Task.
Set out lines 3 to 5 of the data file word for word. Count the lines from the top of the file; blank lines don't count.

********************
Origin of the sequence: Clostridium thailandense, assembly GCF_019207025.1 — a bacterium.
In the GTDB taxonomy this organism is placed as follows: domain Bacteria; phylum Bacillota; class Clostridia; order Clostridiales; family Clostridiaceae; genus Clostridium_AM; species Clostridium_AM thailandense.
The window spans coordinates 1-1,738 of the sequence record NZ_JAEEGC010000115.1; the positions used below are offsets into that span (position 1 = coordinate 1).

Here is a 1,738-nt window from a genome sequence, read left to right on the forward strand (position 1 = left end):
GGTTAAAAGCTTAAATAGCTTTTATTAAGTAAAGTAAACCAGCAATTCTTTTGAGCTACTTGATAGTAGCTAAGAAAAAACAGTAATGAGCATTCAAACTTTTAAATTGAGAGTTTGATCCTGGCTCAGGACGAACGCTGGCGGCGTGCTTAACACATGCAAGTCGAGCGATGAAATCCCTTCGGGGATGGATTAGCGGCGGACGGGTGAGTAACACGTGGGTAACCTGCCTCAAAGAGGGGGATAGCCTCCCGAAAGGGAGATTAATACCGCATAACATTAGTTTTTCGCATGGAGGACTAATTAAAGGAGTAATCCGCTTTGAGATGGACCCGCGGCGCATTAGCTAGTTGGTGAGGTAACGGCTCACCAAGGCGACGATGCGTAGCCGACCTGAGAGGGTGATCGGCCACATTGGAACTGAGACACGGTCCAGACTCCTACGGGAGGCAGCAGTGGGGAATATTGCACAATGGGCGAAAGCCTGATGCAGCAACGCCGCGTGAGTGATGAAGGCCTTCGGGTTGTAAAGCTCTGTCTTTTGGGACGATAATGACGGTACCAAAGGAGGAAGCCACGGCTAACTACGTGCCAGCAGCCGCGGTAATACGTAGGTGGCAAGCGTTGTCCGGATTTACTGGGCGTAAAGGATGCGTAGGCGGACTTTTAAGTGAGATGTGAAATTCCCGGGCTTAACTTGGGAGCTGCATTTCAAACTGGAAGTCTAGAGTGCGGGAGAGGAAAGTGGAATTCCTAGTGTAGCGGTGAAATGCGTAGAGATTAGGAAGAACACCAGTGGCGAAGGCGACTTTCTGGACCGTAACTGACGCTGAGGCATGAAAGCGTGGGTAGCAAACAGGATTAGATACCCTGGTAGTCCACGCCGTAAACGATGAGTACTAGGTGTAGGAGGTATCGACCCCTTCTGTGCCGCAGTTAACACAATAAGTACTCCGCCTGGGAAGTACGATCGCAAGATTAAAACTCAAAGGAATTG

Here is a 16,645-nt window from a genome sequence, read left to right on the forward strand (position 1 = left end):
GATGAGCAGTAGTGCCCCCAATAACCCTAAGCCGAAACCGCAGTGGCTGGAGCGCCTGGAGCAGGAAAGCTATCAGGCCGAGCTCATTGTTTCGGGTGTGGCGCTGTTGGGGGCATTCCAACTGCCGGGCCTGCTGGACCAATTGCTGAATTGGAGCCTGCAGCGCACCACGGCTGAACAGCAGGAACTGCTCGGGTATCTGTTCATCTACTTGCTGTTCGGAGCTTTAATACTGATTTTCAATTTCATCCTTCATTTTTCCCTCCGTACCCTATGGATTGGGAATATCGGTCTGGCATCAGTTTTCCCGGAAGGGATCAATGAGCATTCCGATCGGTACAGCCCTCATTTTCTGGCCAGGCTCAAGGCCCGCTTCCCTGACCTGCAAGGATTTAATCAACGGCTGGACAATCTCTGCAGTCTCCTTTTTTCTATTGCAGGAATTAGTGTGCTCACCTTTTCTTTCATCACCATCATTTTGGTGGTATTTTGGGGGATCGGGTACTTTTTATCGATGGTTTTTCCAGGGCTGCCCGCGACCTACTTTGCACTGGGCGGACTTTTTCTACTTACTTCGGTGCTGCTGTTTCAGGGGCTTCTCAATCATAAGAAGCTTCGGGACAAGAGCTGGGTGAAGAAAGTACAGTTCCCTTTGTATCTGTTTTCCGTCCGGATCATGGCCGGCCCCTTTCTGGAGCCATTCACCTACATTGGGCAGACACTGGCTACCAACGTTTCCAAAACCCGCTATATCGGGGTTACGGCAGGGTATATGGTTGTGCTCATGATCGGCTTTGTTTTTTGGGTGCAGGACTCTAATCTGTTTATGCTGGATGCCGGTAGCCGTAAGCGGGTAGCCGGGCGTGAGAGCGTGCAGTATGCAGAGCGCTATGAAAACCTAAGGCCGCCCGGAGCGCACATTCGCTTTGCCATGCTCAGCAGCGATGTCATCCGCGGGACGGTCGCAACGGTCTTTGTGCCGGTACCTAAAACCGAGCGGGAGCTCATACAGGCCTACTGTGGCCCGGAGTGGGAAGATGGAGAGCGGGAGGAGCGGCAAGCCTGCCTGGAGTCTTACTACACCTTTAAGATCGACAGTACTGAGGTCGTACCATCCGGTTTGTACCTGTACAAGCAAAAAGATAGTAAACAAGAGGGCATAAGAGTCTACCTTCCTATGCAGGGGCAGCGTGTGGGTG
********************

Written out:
The window spans coordinates 1-1,738 of the sequence record NZ_JAEEGC010000115.1; the positions used below are offsets into that span (position 1 = coordinate 1).

Here is a 1,738-nt window from a genome sequence, read left to right on the forward strand (position 1 = left end):
GGTTAAAAGCTTAAATAGCTTTTATTAAGTAAAGTAAACCAGCAATTCTTTTGAGCTACTTGATAGTAGCTAAGAAAAAACAGTAATGAGCATTCAAACTTTTAAATTGAGAGTTTGATCCTGGCTCAGGACGAACGCTGGCGGCGTGCTTAACACATGCAAGTCGAGCGATGAAATCCCTTCGGGGATGGATTAGCGGCGGACGGGTGAGTAACACGTGGGTAACCTGCCTCAAAGAGGGGGATAGCCTCCCGAAAGGGAGATTAATACCGCATAACATTAGTTTTTCGCATGGAGGACTAATTAAAGGAGTAATCCGCTTTGAGATGGACCCGCGGCGCATTAGCTAGTTGGTGAGGTAACGGCTCACCAAGGCGACGATGCGTAGCCGACCTGAGAGGGTGATCGGCCACATTGGAACTGAGACACGGTCCAGACTCCTACGGGAGGCAGCAGTGGGGAATATTGCACAATGGGCGAAAGCCTGATGCAGCAACGCCGCGTGAGTGATGAAGGCCTTCGGGTTGTAAAGCTCTGTCTTTTGGGACGATAATGACGGTACCAAAGGAGGAAGCCACGGCTAACTACGTGCCAGCAGCCGCGGTAATACGTAGGTGGCAAGCGTTGTCCGGATTTACTGGGCGTAAAGGATGCGTAGGCGGACTTTTAAGTGAGATGTGAAATTCCCGGGCTTAACTTGGGAGCTGCATTTCAAACTGGAAGTCTAGAGTGCGGGAGAGGAAAGTGGAATTCCTAGTGTAGCGGTGAAATGCGTAGAGATTAGGAAGAACACCAGTGGCGAAGGCGACTTTCTGGACCGTAACTGACGCTGAGGCATGAAAGCGTGGGTAGCAAACAGGATTAGATACCCTGGTAGTCCACGCCGTAAACGATGAGTACTAGGTGTAGGAGGTATCGACCCCTTCTGTGCCGCAGTTAACACAATAAGTACTCCGCCTGGGAAGTACGATCGCAAGATTAAAACTCAAAGGAATTG